On PBS, we learned of a art community nearby. It was a lovely day for a drive, so we took off outside Otis and wound our way to the Sitka Center for Art and Ecology. This lovely plot of land has a cluster of studios where people come to do workshops or residencies in a variety of mediums. Robert and I enjoyed walking the grounds and chatting with a couple of the folks there.
Returning to the ocean we enjoyed the afternoon watching beachcombers and kite fliers, more than last month. As the sun started setting, I marveled at how often the sky changed and how the ocean responded in its reflection.
Saturday and Sunday showed us a different side to the coast. The rains came and the wind blew so hard mist rose from the whitecaps. As much as the I love the ocean, this month I paid attention to the sky. To say the coast was cloudy or gray would be oversimplification.
There were 100 shades of gray, clouds moving fast and slow. Instead of deep blue, the ocean was the same gray as the sky. Were it not for the sandy beach, I would swear I was watching an old black and white movie. Stripped of color, the sky and ocean came alive with movement.
Our April visit was the same and different as the visits before. The ocean, rain or shine, is ever faithful as a charger for my spiritual battery. On the way out of town the traffic was noticeably heavier. Ah….so this is what April traffic looks like in Lincoln City. The quiet season is over. Now the town begins to come alive.
Worth every minute.
P.S. I was comforted to spot “our” seal again this month.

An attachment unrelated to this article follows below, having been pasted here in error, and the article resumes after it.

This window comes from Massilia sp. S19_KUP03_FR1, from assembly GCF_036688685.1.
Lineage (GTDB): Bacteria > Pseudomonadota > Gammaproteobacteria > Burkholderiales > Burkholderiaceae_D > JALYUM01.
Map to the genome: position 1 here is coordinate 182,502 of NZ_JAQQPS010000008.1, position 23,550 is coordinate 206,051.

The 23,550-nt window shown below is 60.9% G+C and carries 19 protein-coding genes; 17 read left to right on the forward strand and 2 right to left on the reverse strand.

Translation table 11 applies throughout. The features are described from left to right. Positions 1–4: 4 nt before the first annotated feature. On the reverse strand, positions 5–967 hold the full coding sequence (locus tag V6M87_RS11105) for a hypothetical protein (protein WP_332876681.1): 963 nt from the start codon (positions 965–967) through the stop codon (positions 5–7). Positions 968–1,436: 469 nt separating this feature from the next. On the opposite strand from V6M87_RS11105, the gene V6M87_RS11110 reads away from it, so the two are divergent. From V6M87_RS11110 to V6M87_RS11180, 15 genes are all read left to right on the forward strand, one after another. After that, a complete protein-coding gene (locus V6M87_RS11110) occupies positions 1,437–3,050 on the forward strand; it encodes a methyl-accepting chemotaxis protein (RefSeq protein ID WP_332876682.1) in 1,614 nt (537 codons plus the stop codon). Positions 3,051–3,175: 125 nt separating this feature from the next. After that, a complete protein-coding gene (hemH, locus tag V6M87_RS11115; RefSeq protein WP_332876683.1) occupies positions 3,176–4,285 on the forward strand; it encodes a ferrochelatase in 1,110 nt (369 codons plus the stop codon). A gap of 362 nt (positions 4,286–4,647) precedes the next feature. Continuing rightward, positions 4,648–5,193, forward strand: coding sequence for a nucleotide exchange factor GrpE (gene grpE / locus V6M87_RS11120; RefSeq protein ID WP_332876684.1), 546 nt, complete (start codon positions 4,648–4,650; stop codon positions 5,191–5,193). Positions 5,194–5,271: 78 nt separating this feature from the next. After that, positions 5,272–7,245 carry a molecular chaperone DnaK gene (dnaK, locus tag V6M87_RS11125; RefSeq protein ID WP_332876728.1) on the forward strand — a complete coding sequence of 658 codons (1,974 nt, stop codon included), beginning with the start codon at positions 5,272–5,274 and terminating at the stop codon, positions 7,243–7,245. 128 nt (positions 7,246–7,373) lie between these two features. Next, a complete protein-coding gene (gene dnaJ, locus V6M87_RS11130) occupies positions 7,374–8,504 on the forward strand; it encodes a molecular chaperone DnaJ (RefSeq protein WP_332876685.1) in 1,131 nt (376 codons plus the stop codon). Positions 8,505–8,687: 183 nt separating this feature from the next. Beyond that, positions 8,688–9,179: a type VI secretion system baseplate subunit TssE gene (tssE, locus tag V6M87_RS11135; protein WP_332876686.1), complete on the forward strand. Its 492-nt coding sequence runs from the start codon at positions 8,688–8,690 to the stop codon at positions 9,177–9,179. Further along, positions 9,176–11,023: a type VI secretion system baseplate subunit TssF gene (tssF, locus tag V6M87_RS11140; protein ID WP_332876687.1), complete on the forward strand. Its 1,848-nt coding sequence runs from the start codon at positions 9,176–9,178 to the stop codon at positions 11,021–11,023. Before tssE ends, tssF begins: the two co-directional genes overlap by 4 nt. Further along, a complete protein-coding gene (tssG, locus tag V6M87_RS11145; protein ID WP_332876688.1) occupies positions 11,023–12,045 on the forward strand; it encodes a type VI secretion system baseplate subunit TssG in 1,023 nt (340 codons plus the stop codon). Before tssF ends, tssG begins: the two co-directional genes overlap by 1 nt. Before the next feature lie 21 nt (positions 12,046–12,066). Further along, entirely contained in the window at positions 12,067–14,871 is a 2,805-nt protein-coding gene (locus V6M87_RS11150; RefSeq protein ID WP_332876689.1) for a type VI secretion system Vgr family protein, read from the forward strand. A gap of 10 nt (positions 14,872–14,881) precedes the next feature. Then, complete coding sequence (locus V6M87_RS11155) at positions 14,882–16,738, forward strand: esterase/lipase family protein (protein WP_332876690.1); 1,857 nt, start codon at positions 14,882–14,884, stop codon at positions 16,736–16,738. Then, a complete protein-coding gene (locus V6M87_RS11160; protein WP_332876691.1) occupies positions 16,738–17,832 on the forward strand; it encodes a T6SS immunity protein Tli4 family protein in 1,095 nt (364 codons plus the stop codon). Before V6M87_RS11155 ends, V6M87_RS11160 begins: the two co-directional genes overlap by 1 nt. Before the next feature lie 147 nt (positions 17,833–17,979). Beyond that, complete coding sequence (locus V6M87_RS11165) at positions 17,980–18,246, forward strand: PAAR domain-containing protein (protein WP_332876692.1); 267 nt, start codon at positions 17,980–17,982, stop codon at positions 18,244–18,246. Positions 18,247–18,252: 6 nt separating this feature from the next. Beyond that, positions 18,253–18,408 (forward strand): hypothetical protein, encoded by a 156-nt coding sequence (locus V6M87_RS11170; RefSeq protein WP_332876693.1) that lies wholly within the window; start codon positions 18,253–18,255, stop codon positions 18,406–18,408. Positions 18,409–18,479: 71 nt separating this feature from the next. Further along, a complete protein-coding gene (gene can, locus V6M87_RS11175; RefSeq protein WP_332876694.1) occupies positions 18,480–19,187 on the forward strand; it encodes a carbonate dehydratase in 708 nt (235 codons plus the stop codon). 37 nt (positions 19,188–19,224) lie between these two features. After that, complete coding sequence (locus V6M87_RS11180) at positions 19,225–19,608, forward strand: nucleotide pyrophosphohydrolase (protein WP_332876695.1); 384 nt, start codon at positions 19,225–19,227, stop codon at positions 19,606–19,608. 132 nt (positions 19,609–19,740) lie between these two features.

I remember a time when I could juggle countless activities with the agility of a pro. No matter how (or from where) the wind blew, I could face the new challenge.
The harder the wind would whip the weather vane, the more creative I became.
Over time the wind stilled and the weather vane stopped its movement.
That’s what I thought at first. But flying scarves, dancing leaves, and the sound of wind chimes told a different story. It was not the wind, but the weather vane that had changed. Broken? Rusty? Bent? Something was wrong.
In the last few months, I have focused so much in one direction that my weather vane had frozen. Creativity slowed…connections unraveled.
My task at hand is to take a clear look at the weather vane and bit by bit fix its frozen parts. Oil for rust, hammer for true calibration, and polish for beauty. This is the job before me. I prepare myself for the wind and accept the challenge.
Much has been written about the Women’s March on Washington, the day after inauguration. People wrote about it if they were there or not, supported it or not. My husband, my friend Susan, and I attended the Salem, Oregon march for as long as my health would allow. It was worth it.
There was such a joyous feeling. Strange, since this march was partly born from a woman’s sadness on election day. To win the popular vote by so much then to lose through the electoral college….she felt helpless. So she decided to do something. She set up a facebook events page inviting people to march the day following inauguration. The LA Times said she went to bed with 40 people joining and when she woke up, there were 10,000. If there is ever a lesson on wondering if one person can make a difference, here’s a good example.